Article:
Coeliac disease and risk of schizophrenia and other psychosis: a general population cohort study.Scand J Gastroenterol 2007; 42(2):179-85SJ
Several case reports and a recent study on coeliac disease (CD) and family history of schizophrenia indicate a link between CD and schizophrenia. The objective of our study was to determine the risk of non-affective psychosis in patients with CD in a national general population cohort.
MATERIAL AND METHODS
We identified 14,003 individuals with a diagnosis of CD in the Swedish national inpatient register between 1973 and 2003. From the population register, Statistics Sweden then identified five reference individuals matched for age and calendar year at diagnosis, gender and county (n=68,125). Only individuals with more than one year of follow-up after the CD diagnosis was first recorded or a corresponding date in reference individuals were included in the analyses. The risk of subsequent non-affective psychosis in individuals with CD was estimated by Cox regression.
CD was associated with a statistically significant increased risk of any non-affective psychosis (hazard ratio (HR)=1.55; 95% CI=1.16-2.06; p=0.003) (65 positive events in 14,003 individuals with CD and 216 positive events in 68,125 individuals without CD); this increased risk was largely due to the association with non-schizophrenic non-affective psychosis (HR=1.61; 95% CI=1.19-2.20; p=0.002: 56 positive events in individuals with CD and 180 among reference individuals). There was no statistically significant association with subsequent schizophrenia (HR=1.43; 95%=0.77-2.67; p=0.261: 14 positive events in individuals with CD and 50 among reference individuals).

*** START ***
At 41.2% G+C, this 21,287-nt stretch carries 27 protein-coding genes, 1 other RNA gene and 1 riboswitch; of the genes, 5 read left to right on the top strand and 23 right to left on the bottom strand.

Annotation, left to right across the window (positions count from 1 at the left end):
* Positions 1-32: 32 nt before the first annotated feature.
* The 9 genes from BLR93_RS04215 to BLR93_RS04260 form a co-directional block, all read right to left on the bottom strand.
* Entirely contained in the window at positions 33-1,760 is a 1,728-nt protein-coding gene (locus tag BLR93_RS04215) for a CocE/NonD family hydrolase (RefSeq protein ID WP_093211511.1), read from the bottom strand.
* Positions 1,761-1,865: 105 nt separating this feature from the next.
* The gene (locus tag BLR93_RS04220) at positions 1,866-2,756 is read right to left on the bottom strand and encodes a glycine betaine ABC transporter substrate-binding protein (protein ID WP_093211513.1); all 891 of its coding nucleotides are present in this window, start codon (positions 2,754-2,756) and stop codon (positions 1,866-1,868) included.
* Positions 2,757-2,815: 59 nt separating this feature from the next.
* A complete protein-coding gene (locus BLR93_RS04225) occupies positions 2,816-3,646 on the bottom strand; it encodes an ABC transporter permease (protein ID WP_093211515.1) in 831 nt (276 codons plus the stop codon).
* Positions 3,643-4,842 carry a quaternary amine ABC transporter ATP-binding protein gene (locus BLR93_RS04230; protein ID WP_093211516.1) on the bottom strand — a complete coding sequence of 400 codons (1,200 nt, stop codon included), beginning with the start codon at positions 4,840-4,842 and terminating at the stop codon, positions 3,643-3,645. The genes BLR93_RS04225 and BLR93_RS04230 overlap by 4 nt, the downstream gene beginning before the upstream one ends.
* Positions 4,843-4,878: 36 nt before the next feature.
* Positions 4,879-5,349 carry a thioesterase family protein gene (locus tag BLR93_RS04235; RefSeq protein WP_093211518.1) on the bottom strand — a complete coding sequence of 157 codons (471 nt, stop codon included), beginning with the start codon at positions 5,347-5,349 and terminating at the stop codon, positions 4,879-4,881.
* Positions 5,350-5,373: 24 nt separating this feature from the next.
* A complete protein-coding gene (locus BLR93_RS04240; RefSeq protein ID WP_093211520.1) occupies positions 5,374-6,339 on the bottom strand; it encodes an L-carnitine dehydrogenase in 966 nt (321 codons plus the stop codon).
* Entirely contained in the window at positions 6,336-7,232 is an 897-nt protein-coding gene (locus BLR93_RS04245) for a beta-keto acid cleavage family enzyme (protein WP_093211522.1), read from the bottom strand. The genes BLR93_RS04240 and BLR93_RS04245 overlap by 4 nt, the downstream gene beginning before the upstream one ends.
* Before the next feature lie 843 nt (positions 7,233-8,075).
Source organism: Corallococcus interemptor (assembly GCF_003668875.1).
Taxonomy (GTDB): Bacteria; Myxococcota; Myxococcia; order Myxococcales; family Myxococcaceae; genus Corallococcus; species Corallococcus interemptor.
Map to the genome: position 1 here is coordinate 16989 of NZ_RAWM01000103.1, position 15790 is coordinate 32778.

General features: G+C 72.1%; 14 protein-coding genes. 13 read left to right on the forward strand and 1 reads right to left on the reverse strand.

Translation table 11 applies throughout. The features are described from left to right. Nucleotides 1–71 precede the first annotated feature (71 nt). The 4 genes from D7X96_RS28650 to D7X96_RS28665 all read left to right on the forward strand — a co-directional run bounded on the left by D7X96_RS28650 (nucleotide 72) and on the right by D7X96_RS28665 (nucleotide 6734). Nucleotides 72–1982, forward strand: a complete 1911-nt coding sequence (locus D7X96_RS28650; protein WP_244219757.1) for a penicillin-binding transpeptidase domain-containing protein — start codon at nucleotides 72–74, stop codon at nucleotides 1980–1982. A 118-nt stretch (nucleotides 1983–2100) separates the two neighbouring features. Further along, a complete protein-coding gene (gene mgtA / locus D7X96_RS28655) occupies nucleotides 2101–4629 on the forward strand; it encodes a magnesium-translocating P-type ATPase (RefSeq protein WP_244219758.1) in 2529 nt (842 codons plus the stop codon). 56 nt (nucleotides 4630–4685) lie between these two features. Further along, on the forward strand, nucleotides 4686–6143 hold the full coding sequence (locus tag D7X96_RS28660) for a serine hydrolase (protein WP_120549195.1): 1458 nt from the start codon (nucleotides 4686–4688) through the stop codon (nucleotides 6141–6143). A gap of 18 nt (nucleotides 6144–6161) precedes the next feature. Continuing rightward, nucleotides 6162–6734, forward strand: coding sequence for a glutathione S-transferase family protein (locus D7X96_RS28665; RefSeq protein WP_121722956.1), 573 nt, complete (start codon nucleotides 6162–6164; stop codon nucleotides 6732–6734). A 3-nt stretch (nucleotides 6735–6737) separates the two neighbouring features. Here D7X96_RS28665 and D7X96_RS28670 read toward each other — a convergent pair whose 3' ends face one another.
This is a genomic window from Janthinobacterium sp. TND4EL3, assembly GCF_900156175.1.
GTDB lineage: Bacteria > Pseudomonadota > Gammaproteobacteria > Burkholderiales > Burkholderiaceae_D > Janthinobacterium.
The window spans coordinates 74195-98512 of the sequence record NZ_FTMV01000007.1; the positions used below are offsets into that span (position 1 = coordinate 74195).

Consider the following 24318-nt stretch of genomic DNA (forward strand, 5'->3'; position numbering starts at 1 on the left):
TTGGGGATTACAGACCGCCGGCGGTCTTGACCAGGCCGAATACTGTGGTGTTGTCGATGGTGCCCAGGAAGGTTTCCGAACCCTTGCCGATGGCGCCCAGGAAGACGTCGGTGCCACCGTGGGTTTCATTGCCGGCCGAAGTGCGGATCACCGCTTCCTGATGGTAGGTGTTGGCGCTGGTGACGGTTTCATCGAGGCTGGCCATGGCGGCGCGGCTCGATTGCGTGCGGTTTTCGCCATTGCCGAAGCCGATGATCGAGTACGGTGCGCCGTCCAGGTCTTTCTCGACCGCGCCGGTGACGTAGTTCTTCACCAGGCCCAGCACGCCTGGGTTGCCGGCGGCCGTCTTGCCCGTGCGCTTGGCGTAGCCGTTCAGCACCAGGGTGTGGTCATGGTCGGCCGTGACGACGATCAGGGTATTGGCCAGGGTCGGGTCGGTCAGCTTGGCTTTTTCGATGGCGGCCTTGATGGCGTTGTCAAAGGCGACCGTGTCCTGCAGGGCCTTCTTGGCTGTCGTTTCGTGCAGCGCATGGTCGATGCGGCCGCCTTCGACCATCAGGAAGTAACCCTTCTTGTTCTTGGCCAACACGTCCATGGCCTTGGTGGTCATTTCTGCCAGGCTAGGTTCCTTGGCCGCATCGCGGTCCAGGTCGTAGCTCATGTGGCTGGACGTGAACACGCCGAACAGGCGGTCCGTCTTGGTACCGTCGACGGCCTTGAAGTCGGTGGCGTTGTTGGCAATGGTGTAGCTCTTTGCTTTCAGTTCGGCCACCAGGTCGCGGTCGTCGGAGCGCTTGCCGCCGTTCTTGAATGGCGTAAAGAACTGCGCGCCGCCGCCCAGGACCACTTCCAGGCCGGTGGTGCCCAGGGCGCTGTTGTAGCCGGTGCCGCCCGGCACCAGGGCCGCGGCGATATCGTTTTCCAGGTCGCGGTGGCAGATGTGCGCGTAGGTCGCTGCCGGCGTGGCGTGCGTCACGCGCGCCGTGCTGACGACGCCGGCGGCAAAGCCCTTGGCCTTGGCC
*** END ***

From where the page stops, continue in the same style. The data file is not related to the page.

Individuals with CD may be at increased risk of non-affective psychosis.